Nonprofit Tech Resilia, Boardable Get Series A & B Funding

Resilia, a software-as-a-service tech, capacity building and coaching services firm that specializes in nonprofit clients, closed a $35 million round of Series B financing in late October, a record amount for a solo Black female-founded tech firm in the nonprofit space.

The new funding brings the total generated through funding by the New Orleans-based company to $50 million. The amount is also the largest raised by a female company founder in the State of Louisiana.

Also in nonprofit technology, Boardable in Indianapolis, Indiana, an online board management and meetings platform, announced that it closed $2.6 million in Series A-1 financing led by Base10 Partners. It includes participation from previous investors VisionTech and Collina Ventures and introduced IU Ventures as a new investor. This latest investment brings Boardable’s total Series A funding to $10.6 million.

The Resilia funding round was co-led by Panoramic Ventures and Framework Venture Partners. Atlanta-based Panoramic Ventures focuses on companies within the southeast and Midwest United States, regions its leaders believe are overlooked. Toronto-based Framework Venture Partners specializes in technologies “that solve problems and improve the world,” according to its website.

Returning investors include Callais Capital, Cultivation Capital, Engage Ventures, Fearless Fund, The Jump Fund, Kimble Ventures, Mucker Capital and SoftBank Group’s SB Opportunity Fund. New investors include Chloe Capital, Gaingels, Goldman Sachs Asset Management Fund, Mana Ventures and others.

Resilia kicked off its venture capital success in 2020, three years after its founding, by closing on $8 million in Series A funding. Series B financing, the most recent round for Resilia, is the second round of investment and is usually contingent on the having reached certain performance milestones or achieved specific growth levels.

In Resilia’s case, the company’s reported 300%+ year-over-year annual revenue growth during the past three years played a significant part in being an attractive venture capital candidate, as did the fact that that during that time it did not lose a single one of its enterprise customers, CEO and founder Sevetri M. Wilson told The NonProfit Times. Enterprise customers are those such as Goldman Sachs or The Robert Wood Johnson Foundation, which have purchased at least 15 service licenses to distribute to nonprofit initiatives they support.

According to Panoramic Ventures’ website, only 14% of venture capital funding is invested in southeast or Midwest. Leaders within Panoramic Ventures also hold that companies with diverse leadership outperform those that do not have it. Women and minority founders receive less than 3% of capital investment, per Panoramic Ventures’ website.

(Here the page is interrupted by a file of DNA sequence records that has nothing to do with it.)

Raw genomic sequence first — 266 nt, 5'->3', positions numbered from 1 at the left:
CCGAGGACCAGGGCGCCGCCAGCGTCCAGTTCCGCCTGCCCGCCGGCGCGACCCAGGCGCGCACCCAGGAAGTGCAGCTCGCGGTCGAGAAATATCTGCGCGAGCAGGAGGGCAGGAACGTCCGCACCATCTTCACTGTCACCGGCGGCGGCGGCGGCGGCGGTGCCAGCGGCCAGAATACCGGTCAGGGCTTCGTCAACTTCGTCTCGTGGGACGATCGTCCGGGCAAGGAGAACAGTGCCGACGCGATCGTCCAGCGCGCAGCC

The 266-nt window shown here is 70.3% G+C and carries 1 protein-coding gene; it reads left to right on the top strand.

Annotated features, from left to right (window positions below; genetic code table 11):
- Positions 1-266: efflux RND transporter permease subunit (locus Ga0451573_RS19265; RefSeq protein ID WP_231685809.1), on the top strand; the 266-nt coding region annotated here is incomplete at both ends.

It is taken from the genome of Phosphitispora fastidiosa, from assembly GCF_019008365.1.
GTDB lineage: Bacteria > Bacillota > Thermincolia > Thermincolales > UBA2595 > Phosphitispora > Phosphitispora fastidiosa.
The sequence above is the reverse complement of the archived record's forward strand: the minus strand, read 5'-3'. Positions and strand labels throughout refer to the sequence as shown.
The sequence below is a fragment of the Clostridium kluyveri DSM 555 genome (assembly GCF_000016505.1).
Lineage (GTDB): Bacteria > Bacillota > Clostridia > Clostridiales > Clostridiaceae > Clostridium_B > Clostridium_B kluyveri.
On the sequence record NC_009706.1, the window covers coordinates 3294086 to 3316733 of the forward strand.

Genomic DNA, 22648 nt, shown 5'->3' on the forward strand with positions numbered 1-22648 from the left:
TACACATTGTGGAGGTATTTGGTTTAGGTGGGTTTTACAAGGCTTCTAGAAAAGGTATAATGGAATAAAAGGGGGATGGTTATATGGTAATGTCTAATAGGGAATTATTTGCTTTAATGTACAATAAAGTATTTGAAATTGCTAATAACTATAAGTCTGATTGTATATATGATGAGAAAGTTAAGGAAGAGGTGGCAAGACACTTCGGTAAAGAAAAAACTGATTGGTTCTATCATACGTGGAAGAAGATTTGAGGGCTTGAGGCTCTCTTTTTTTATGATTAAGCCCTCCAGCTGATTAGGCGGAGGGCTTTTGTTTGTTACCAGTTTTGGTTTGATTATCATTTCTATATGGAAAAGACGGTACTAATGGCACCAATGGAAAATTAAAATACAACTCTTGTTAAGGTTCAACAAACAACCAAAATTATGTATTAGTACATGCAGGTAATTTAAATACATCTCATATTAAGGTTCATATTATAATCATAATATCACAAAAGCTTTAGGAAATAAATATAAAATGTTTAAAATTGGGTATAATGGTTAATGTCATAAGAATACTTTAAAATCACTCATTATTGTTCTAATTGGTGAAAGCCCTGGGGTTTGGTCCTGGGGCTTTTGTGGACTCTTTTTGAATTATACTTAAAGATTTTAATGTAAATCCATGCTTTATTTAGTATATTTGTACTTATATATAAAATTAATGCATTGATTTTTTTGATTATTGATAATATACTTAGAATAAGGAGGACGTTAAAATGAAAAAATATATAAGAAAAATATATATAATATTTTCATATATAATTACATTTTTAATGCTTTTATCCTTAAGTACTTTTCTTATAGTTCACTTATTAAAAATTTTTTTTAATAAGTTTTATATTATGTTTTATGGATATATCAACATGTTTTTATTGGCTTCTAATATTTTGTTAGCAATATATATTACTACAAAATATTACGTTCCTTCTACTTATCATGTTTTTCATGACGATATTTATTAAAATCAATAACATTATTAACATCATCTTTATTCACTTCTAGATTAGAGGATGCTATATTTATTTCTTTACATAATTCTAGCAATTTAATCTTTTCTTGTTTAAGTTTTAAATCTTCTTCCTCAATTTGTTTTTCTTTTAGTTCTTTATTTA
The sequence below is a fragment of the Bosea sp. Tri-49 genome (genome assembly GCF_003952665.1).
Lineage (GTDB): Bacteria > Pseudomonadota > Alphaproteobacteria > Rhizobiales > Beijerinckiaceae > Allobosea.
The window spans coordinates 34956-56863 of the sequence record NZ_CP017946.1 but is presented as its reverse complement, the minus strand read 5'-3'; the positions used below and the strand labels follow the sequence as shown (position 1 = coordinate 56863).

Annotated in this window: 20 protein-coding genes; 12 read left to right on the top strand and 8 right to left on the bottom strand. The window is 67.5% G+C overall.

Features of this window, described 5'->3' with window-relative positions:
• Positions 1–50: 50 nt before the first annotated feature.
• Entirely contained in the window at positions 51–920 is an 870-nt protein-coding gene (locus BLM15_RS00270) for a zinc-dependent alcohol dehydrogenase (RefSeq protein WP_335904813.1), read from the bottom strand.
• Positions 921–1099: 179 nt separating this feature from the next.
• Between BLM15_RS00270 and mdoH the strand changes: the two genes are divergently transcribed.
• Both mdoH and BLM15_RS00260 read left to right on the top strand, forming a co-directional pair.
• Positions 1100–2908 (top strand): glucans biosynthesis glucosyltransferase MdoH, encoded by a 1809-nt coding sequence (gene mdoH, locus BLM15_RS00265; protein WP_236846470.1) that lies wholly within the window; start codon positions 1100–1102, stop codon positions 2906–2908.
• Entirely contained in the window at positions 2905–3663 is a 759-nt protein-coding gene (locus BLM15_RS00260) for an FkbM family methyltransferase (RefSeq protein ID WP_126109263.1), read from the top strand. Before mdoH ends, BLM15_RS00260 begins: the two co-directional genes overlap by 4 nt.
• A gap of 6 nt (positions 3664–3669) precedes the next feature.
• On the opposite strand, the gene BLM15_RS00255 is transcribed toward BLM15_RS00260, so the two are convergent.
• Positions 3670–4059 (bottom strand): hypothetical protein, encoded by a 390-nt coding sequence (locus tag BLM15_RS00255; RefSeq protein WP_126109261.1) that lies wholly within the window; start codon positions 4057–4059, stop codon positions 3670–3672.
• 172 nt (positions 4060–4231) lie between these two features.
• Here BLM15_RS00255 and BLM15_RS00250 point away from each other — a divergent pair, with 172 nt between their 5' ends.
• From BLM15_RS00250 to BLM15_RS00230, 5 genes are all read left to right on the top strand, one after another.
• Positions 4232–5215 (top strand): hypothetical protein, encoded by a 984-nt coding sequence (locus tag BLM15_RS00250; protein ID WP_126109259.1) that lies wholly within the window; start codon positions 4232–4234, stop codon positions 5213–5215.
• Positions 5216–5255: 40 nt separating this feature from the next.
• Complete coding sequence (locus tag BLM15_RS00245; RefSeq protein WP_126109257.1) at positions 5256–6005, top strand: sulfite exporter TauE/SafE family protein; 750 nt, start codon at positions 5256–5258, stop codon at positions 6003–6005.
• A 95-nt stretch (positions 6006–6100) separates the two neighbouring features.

Resilia’s leadership plans on using the new funds to expand its nonprofit client base, especially among those who have been given grants to enable capacity-building support areas such as collaboration; communications; diversity, equity and inclusion; evaluation and learning; fundraising; and technology.

“We are looking to not only continue to scale the company but expand verticals,” Wilson said. “We want to truly be able to double down on fintech, which means adding new features and looking at payment and donations operations for our existing customer base.”

Part of the expansion will include staff augmentation. Resilia currently employs 75 individuals and is advertising 20 open positions, Wilson said. By the time 2023 is well underway, Wilson hopes to have doubled the total staff size.

“We will be growing all departments,” she said. “Research and development, engineering, and the revenue positions such as sales, customer-focused staff and marketing.”

Regarding Boardable, Rexhi Dollaku, principal at Base10 Partners, said via a statement, “Mission-driven organizations help create the change we need across a variety of social, economic, and political issues. They have generally been ignored by modern software vendors. Boardable’s solution is easy to use and helps customers run their organizations better — we’re proud to support Boardable.”

Boardable also announced an addition to the executive suite. Jon Schwander is the firm’s new chief financial officer. Schwander joined Boardable with a background in the finance and software industries and has been involved with nonprofit organizations.